you have dogs? do you believe your dogs don’t think? not me, i know my dog thinks all the time constantly like this, making plans. ‘so ok, if i go by the refrigerator and just look at it he’ll get the idea.’ she comes up and stares at me like this, ‘ i have a picture in my mind, open your mind wide, human. open up the mind the idea will come in.’ but my dog’s weird anyway.. she does all sorts of weird-ass stuff that they’re not supposed to be bale to do. she seems to undestand language quite well without this nonsense stimulation-response, but anyway, they just built a new three million dollar facility, and this is twenty years ago when three million dollars was worth a lot more money. i don’t understand how money can be worth more or less as time goes by, but they tell me now ‘a dollar isn’t a dollar anymore, and the pound is no longer..’ in fact the pound and the dollar changes on a daily basis. and this just confuses the hell out of me y’know.. sometimes i come to england and i give them a dollar and they give me x amount, and sometimes i come and they don’t give me nothing. they go. ‘well here’s a penny.’ now who’s making these decisions? i bet it’s bankers, and i know who they are they’re not to be trusted. y’know how i know this? they offered me a job of being president of a bank. not just the bank, but the chairman of the board, the whole line of banks. in north carolina. shows what they know. i mean my wife wont let me go out with more than a hundred dollars. ‘cause i have no sense of money at all.. and i looked at these people and i said ‘you want me to be in charge of a bank? i can’t even get up that early for christ sakes.’ right, i’ll change it so we open the banks at five and then keep ‘em open all night. but they’re theory was that i had made some good investments, that i could take the money and invest it wisely, but i figure if you get millions of dollars why invest it?.. why not spend it? but anyway, i went into this three million dollar facility, all these behaviorlists, and they showed me these rats running through the maze, and i asked them a question, i said ‘when rats swim, is it the same as when they run?’ and they said ‘of course not.’ because they believed this was all implicit muscle memory. so filled the maze up and the rats swam right to the cheese. bang, just like that. three million dollars down the toilet, wasted. they were not happy campers, they looked at me like.. so i’ve been hired to check on lots and lots of research projects over the years because they don’t think about things in terms, well, y’know, like when i talked about it could be psychic. they didn’t consider it. if you separate identical twins at birth and they both end up crazy in the same way, maybe that’s because they have a way of communicating with one another that others don’t. that doesn’t mean that it’s genetic.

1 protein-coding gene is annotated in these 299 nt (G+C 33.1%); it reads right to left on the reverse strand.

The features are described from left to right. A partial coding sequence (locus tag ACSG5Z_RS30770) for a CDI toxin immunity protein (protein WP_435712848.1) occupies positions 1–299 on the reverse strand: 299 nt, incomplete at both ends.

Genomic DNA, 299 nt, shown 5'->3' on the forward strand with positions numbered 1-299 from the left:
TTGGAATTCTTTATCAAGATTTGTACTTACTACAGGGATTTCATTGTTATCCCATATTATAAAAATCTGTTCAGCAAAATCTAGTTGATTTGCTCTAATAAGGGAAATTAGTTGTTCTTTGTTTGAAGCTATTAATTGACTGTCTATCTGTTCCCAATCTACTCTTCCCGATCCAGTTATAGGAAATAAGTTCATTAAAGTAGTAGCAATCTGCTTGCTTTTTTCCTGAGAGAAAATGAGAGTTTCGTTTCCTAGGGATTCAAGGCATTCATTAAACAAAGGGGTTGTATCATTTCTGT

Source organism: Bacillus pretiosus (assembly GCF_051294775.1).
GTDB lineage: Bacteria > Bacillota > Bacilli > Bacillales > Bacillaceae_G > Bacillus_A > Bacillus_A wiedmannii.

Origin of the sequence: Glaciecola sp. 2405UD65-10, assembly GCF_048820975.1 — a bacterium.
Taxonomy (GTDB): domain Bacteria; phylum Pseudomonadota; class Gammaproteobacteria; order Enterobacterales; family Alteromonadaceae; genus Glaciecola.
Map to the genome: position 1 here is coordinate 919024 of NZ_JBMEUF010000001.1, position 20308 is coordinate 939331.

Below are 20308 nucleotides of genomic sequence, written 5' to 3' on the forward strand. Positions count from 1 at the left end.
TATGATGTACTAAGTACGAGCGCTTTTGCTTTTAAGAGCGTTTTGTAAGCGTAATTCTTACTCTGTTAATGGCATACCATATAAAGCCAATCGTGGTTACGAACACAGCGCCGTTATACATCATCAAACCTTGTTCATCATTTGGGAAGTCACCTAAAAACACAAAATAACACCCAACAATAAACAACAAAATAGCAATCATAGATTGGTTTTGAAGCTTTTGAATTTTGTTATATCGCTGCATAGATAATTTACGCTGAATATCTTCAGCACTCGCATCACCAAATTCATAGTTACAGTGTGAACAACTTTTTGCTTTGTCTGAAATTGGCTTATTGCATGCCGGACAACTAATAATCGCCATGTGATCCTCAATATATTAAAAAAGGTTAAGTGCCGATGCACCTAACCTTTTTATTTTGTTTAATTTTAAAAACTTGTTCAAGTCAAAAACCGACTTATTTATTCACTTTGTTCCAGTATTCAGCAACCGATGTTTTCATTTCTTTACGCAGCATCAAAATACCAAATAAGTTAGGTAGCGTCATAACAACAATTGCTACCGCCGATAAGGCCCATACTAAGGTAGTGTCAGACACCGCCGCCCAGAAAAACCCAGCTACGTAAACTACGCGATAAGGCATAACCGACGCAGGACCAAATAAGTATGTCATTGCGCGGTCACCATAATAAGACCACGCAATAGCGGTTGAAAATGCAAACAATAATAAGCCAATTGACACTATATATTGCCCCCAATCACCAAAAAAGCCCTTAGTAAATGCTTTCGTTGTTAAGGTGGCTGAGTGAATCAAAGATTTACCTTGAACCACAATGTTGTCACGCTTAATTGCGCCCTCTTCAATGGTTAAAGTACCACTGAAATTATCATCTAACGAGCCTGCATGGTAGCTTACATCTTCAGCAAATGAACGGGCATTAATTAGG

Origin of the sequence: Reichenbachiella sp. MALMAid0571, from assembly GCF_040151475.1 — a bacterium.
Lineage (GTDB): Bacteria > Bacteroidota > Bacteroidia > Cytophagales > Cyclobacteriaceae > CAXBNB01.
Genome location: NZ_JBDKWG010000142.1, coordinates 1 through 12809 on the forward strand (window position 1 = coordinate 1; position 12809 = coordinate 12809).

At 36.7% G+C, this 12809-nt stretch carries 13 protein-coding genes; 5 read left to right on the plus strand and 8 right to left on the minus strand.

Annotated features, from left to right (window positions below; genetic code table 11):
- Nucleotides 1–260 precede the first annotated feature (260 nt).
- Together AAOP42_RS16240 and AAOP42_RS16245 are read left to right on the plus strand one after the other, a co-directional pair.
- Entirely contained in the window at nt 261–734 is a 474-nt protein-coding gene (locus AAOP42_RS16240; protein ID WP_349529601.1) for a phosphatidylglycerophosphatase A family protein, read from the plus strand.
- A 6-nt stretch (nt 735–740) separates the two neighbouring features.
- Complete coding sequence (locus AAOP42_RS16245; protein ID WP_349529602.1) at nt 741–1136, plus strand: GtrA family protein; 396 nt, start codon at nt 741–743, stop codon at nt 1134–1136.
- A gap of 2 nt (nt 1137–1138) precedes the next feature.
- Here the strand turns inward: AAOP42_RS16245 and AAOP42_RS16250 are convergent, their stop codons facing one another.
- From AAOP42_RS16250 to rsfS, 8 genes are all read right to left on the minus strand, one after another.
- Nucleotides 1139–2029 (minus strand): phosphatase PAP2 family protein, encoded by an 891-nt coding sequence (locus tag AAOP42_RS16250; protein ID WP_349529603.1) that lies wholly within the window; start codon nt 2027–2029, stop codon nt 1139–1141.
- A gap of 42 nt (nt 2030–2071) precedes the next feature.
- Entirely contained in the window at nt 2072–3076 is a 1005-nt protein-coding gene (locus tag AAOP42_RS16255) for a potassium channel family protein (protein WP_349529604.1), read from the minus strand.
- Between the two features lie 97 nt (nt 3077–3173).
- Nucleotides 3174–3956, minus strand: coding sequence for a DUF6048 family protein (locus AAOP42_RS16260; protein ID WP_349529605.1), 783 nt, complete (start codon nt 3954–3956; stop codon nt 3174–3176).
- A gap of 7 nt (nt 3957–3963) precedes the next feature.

i built a hypnotic telescope, and it works as real as the telescope i have at home. because, remember, it’s not, it’s not, your eye doesn’t actually see what’s on the outside, it all goes through thalamic intervention, by which it is modified. if you put on glasses to turn the world upside down, in two days you’ll have it right side right side up. and when you take the glasses off everything will be upside down. then two days later you will have adjusted. the thalamic intervention inside your eyes is capable for compensating for all kinds of things. it’s not necessarily the telescope that makes it so you see more, it tells you what changes inside your brain so you can compute more. and there’s no reason why you can’t make those computations anyway. except for things, except for what they tell us in school turns out to be post-hypnotic suggestions that will stay for the rest of your life. unless you start canceling them. those that told you you were unmusical, it’s a lie. you can play great and wonderful music. all you have to do is set yourself free. go in and cancel those suggestions and make it so that you just crave making sounds on an instrument. you don’t have to go and learn what mozart did, he didn’t even play music auditorally. he did visual things on paper and then played it. it looks great on paper but most of the time it just sounds like nervous stuff. y’know, ‘dididididididididididididididdidid..’ and a lot of people go,’well isn’t that wonderful.’ and if you look at it visually, he just did it all visually and then played it. guys like beethoven were obviously auditory. except the trouble with an auditory who was slightly deaf, is that, y’know, is that symphonies get really loud! right, and i wonder why. ‘eh?! what was that?! louder! louder! eh?!’ you’ll find that in all kinds of things that represented through history are really practical understandings. he beat the harpsichord so hard they had to invent the piano. because